He came from the west over the face of the whole earth, and touched not the ground. Ver. 5. Alexander, on ascending the throne of his father Philip, in the twentieth year of his age, reduced to obedience the Illyrians and Thracians, from the borders of Macedon to the banks of the Danube. Having subdued the Thebans, who disowned him as a leader, and burnt their city, and overawed all his enemies in Greece, he was appointed Generalissimo of the Grecians in their general confederacy against their common enemy, the Persians. Traversing Thrace, he passed the Hellespont, subdued Bithynia, Phrygia, Cilicia, and all the other countries of the Lesser Asia, Syria, Egypt, and Babylonia, Armenia, Media, Persia, India, Bactria, Parthia, and Hyrcania, all the provinces of the Persian empire, and extended his conquests even beyond its bounds. He waxed very great. Conquering kingdoms wherever he went, often passing over them with the speed of a courier, and bearing the tidings of his conquests, exclusive of partial excursions, he held on in a triumphant course and circuit of above twelve thousand miles, with a rapidity unparalleled by any single conqueror. He was the first king of Grecia, who, retaliating her wrongs on Persia, established an empire in the east, and lorded over Asia. His bright and rapid career is traced from its first rise to its sudden extinction.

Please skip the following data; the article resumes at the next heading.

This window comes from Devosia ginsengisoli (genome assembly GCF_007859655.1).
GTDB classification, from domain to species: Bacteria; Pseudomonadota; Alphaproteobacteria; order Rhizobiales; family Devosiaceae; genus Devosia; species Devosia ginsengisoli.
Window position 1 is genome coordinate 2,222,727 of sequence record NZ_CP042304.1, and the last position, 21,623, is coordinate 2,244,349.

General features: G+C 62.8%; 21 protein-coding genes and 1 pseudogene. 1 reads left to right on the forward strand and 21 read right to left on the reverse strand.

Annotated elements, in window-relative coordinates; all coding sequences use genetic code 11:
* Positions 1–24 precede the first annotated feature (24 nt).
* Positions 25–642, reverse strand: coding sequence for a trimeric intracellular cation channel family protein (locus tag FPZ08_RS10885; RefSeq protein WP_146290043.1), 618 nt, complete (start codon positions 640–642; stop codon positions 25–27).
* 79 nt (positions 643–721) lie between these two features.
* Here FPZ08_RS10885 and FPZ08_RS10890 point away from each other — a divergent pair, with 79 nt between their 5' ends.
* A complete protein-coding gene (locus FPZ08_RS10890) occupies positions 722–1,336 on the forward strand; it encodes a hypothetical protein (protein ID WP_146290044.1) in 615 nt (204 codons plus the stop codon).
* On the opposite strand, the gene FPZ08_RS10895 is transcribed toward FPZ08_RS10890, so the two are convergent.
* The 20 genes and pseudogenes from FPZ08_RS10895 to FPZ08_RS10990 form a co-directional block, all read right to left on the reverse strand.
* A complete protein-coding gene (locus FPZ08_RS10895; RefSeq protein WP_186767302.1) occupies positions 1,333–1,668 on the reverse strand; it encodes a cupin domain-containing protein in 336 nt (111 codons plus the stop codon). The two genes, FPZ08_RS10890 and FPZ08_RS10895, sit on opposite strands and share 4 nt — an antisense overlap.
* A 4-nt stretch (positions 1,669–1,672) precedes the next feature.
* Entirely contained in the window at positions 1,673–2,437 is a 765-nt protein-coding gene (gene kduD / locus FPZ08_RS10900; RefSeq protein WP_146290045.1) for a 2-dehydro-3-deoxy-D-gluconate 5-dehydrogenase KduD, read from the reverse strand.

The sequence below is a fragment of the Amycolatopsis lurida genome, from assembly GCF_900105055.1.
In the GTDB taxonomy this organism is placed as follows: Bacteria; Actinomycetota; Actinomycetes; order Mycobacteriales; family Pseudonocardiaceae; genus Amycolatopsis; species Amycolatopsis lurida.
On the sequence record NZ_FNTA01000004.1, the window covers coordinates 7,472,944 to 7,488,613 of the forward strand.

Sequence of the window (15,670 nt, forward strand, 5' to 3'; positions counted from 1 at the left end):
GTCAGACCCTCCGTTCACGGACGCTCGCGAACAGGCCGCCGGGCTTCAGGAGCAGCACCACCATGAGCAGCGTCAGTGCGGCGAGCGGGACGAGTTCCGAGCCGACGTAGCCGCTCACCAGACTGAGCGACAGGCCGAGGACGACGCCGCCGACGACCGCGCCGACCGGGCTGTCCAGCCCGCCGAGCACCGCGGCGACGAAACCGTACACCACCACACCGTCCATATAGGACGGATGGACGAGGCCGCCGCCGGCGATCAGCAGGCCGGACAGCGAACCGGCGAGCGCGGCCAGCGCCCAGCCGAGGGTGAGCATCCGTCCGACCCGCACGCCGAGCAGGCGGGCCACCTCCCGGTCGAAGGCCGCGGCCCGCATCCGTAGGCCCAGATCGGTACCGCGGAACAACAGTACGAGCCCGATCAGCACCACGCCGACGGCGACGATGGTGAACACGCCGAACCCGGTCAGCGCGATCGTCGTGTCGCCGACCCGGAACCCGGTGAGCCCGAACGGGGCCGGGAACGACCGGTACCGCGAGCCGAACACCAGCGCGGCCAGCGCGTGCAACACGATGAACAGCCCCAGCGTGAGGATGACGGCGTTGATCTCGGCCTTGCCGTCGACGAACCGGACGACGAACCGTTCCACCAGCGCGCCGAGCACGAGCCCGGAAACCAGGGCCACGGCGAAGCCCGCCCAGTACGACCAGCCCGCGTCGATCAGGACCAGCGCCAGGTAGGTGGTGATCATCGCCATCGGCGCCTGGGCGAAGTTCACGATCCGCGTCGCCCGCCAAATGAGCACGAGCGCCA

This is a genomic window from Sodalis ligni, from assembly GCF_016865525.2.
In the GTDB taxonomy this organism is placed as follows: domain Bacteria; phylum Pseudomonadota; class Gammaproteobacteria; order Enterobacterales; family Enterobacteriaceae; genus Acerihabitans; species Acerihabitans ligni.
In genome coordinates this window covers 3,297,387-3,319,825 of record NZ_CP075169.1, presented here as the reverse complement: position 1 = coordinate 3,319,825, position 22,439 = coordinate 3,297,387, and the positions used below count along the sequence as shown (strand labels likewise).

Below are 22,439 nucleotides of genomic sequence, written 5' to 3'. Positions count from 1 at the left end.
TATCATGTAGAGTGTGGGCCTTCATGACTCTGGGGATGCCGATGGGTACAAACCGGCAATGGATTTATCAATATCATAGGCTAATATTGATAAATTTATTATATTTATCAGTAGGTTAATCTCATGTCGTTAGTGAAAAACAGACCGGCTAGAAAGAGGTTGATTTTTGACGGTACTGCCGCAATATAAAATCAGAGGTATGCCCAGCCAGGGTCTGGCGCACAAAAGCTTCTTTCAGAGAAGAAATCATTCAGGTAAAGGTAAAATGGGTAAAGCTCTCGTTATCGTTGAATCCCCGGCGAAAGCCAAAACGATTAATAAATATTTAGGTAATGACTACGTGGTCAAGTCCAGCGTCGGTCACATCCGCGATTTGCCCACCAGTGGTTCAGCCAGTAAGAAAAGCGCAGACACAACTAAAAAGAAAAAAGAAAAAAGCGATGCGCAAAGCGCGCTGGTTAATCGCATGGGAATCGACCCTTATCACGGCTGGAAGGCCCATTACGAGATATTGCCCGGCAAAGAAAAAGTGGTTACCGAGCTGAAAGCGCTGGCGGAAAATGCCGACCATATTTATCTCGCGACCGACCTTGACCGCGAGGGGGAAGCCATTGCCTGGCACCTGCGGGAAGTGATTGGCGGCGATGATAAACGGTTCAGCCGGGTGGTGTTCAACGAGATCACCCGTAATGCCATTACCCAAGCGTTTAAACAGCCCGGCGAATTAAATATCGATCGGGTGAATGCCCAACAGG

He came to the ram that had two horns, which I had seen standing before the river, and ran unto him in the fury of his power, ver. 6. The soldiers of Greece, with Alexander at their head, and the troops of Persia, faced each other for the first time in Asia, on the banks of the Granicus. The hostile armies were drawn up on the opposite banks. Alexander rejected with disdain the counsel he received, to desist from an immediate attack. He assailed them as they were standing before the river. Plunging into the stream, he encountered and overthrew them in the waters and on the bank : a moments delay would have been destruction ; but he rushed impetuously into the midst of the enemy, and slew, with his own hand, the first of their generals and the fiercest of their chiefs.

The king of Greece came close, (ver. 7.) unto the king of Persia. The modern theory of the art of war, that of breaking the line, was practically illustrated by Alexander, whose great principle of warfare was to march in column, and with his Macedonian phalanx to penetrate to the centre of the Persian host, where Darius was stationed, or, in other words, to come close unto the king. Twice, with extreme difficulty, Darius so narrowly escaped from his hands, that his chariot, lance, and spear were taken, a first and a second time. And after routing all his armies, and subjugating his kingdom, so closely was he pur

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sued by Alexander,—who, with only a few cavalry, traversed a desert by the nearest route in hopes of seizing him alive,—that, when about to be overtaken at last, Darius, slain by the hands of his soldiers in their despair of saving him, had scarcely breathed his last, or, according to one historian, had not expired, when the conqueror of Asia was at his side.